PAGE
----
Ecovillages are intended to be socially, economically and ecologically sustainable intentional communities. Some aim for a population of 50-150 individuals because this size is considered to be the maximum social network according to findings from sociology and anthropology.Larger ecovillages of up to 2,000 individuals exist as networks of smaller subcommunities to create an ecovillage model that allows for social networks within a broader foundation of support. Certain ecovillages have grown by the nearby addition of others, not necessarily members, settling on the periphery of the ecovillage and effectively participating in the ecovillage community.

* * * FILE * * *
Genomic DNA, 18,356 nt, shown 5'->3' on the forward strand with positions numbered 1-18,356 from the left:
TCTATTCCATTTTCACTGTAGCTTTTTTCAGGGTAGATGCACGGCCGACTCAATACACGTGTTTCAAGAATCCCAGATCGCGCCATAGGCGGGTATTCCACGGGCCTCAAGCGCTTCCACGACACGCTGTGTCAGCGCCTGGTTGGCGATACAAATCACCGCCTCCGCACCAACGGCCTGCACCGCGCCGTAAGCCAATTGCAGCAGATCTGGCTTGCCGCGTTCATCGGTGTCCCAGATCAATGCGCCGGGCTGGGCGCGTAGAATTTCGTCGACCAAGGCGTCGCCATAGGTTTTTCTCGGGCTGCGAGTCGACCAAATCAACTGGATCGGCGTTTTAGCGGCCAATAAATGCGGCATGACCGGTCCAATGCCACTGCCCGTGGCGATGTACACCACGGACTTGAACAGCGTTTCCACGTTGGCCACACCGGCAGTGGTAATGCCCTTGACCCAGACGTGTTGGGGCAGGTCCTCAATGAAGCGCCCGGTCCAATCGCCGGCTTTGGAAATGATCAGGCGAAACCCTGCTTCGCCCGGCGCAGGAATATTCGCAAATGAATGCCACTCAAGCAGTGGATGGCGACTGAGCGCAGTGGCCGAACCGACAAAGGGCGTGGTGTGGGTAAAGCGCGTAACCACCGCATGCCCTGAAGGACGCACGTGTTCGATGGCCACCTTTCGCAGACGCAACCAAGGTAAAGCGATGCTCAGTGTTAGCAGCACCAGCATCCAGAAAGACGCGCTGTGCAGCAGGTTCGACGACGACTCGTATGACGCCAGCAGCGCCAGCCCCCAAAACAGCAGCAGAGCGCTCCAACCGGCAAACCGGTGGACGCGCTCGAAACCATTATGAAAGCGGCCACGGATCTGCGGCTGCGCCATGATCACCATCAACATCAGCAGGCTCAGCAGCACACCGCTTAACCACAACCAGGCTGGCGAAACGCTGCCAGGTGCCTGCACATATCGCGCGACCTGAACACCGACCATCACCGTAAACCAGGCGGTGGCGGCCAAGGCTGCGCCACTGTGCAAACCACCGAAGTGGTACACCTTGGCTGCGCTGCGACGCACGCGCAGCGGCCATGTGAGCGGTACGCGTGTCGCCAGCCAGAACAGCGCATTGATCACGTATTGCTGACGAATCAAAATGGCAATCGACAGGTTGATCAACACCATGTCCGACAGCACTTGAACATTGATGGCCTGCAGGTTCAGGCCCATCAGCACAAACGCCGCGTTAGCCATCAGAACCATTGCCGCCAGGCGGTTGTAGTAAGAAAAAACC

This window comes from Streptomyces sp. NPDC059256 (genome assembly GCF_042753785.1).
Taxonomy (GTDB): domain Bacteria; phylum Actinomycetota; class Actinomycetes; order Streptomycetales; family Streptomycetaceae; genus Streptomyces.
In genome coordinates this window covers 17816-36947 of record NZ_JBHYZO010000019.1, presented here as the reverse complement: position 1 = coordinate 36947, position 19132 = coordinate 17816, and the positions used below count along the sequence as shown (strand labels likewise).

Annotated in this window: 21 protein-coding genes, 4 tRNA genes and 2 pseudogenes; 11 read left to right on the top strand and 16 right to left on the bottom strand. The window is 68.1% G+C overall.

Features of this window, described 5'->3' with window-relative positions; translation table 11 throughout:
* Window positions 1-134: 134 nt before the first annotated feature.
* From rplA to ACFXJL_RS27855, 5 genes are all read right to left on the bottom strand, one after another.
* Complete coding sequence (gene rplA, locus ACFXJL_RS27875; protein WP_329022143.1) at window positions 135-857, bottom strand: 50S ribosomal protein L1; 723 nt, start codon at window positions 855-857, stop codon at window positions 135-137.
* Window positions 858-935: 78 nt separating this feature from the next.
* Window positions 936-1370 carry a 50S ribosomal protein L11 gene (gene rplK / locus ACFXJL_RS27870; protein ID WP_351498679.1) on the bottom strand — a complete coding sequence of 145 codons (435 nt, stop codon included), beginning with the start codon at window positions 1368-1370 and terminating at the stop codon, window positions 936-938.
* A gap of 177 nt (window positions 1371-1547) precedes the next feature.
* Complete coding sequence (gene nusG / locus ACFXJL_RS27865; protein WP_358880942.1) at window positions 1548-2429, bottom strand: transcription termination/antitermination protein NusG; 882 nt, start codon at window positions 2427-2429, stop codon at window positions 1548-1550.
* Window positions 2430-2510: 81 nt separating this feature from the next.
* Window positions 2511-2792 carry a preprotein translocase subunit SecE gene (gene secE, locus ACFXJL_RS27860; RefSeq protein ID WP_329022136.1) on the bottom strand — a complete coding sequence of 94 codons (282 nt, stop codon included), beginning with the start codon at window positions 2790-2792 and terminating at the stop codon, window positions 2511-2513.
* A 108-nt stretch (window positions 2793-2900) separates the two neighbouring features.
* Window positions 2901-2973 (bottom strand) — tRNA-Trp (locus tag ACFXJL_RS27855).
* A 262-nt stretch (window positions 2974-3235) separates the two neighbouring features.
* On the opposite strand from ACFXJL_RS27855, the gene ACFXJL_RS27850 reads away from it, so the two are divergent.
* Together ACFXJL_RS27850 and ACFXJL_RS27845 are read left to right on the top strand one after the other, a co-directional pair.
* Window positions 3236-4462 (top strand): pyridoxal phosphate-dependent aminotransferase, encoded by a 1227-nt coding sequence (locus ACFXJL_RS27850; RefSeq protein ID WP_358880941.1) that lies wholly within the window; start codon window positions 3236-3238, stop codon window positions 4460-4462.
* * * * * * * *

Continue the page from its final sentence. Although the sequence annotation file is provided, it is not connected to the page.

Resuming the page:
Ecovillage members are united by shared ecological, social-economic and cultural-spiritual values. An ecovillage is often composed of people who have chosen an alternative to centralized electrical, water, and sewage systems. Many see the breakdown of traditional forms of community, wasteful consumerist lifestyles, the destruction of natural habitat, urban sprawl, factory farming, and over-reliance on fossil fuels, as trends that must be changed to avert ecological disaster. They see small-scale communities with minimal ecological impact as an alternative. However, such communities often cooperate with peer villages in networks of their own. This model of collective action is similar to that of Ten Thousand Villages, which supports the fair trade of goods worldwide.